Frequently Asked Questions
Q: Will I be expected to attend and actively participate in discussions at the mediated settlement conference?
A: You must attend unless all the parties and the mediator or the court agree otherwise. The mediation process is designed to empower litigants to take a more active role in discussion and settling their case. However, some litigants prefer to let their attorney speak for them. You may want to discuss your participation with your attorney prior to mediation. Because mediation is an informal proceeding, you will not be sworn in or asked to testify about any matter in the case.
Q: Will my attorney be with me throughout the conference and will I be able to speak privately with my attorney if I need to?
A: Yes. Your attorney will be present throughout the proceeding. If at some point during the conference you wish to speak privately with your attorney, you can ask the mediator for an opportunity to do so.
Q: How much will mediation costs?
A: If you, the other party, and the attorneys involved in your case agree upon a certified mediator and notify the court of your selection, the mediator’s fee will be arrived at by agreement with the mediator. If you cannot agree, the court will appoint a certified mediator. Rule 7.B of the North Carolina Supreme Court Rules implementing the Mediated Settlement Conference Program provides for court-appointed mediators to be compensated at the rate of $150.00 per hour for mediation services plus a $150.00 one time, per case administrative fee for scheduling. Unless otherwise agreed or ordered by the court, the fee will be paid in equal shares by the parties and is due at the conclusion of mediation.
Q: Who mediates and how are mediators trained?
A: You, the other party or parties, and your attorneys will be given an opportunity to choose a certified mediator to conduct your mediated settlement conference. All certified mediators have completed at least 40 hours of mediation training and met the other educational and training requirements necessary for certification. Many certified mediators are experienced attorneys licensed to practice law in North Carolina. There are also certified non-attorney mediators with significant professional or mediation experience.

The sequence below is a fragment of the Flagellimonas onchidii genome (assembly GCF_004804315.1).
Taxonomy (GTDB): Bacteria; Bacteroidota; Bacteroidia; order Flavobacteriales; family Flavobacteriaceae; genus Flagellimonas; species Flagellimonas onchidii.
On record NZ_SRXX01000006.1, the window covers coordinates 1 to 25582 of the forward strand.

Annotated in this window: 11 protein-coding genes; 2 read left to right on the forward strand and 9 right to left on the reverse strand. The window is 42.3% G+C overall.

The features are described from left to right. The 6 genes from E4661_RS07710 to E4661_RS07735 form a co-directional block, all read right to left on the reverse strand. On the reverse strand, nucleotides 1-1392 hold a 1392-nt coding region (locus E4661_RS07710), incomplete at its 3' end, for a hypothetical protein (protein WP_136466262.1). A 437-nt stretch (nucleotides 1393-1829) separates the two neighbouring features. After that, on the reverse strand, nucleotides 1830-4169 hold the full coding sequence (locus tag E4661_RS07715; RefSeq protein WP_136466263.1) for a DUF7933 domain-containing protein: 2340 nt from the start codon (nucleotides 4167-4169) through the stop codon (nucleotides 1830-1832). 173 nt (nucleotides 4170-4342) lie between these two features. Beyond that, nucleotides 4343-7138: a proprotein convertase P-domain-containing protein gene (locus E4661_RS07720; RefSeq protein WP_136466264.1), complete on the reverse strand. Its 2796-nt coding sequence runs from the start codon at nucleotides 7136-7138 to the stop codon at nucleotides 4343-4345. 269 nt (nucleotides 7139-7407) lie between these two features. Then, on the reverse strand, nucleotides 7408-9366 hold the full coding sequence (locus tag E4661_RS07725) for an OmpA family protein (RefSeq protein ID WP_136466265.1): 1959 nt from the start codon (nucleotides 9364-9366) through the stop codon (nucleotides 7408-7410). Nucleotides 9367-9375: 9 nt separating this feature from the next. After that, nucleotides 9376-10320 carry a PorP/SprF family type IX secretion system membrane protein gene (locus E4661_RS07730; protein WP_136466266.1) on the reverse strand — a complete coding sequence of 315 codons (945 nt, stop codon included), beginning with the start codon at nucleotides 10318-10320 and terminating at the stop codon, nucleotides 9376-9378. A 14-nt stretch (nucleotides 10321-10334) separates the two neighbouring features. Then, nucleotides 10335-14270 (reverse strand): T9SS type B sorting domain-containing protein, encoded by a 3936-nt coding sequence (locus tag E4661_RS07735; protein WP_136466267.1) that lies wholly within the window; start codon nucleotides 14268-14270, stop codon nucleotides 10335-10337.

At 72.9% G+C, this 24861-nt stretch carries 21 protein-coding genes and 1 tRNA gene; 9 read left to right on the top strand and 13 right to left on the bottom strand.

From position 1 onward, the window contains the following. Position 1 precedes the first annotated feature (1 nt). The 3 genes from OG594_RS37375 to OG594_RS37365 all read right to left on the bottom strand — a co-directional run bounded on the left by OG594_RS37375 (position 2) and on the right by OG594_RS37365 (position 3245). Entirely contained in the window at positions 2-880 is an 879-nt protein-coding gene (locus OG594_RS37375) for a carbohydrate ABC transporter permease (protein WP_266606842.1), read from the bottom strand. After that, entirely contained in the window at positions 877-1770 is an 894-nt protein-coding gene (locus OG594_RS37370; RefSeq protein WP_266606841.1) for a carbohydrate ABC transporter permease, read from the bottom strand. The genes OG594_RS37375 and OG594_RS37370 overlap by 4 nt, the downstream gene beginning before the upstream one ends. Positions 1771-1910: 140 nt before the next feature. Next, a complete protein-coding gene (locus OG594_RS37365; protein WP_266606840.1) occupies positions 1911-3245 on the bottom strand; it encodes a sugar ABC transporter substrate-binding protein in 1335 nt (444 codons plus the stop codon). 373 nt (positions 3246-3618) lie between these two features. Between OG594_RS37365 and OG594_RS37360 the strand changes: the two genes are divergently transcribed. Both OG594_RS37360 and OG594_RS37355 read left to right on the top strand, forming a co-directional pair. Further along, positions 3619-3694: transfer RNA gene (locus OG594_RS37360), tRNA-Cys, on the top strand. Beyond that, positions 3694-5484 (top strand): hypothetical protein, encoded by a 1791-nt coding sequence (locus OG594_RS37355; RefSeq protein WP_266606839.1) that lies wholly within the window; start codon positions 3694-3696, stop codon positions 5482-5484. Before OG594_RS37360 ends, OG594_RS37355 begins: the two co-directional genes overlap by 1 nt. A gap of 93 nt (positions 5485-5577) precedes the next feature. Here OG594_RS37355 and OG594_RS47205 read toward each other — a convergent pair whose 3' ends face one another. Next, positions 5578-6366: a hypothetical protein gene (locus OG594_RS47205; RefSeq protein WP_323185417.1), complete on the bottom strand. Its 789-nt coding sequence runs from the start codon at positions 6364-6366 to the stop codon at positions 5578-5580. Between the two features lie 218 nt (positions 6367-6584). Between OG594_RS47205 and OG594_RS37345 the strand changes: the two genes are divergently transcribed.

Q: What if I prefer to go to trial and do not want to mediate my case?
A: Once your case has been ordered to mediated settlement, you and your attorney must participate. However, if you believe there is some compelling reason why your case should not be mediated, you may ask the Court to exempt it. Do not be too quick to reject the mediation process. Even in cases where the parties seem hopelessly at odds, a skillful mediator can sometimes find a way to get opposing parties thinking and talking about ways to resolve their dispute.
Q: Where will my mediated settlement conference be held?
A: Your conference may be held in a public building, in the law office of one of the attorneys involved in the case, or in your mediator’s office. If you are I wheelchair or have other accessibility issues, let your mediator know. Regardless of where your mediation is held, the proceeding will be private and not open to the public.
Q: What if am unwilling to agree to the terms discussed at the mediation?
A: Not every case can be settled and you will not be forced into an agreement. If an agreement cannot be reached, your case will proceed to trial in due course. Since mediation proceedings are confidential, neither the judge nor jury will be informed about the particulars of your mediation or told why the case did not settle.
Q: What if I have a complaint about the mediator’s conduct?
A: You can address your concerns to the mediator in the hope that any misunderstandings can be resolved amicably. You or your attorney may also file a complaint with the Dispute Resolution Commission. The Commission may be contacted at (919) 890-1415.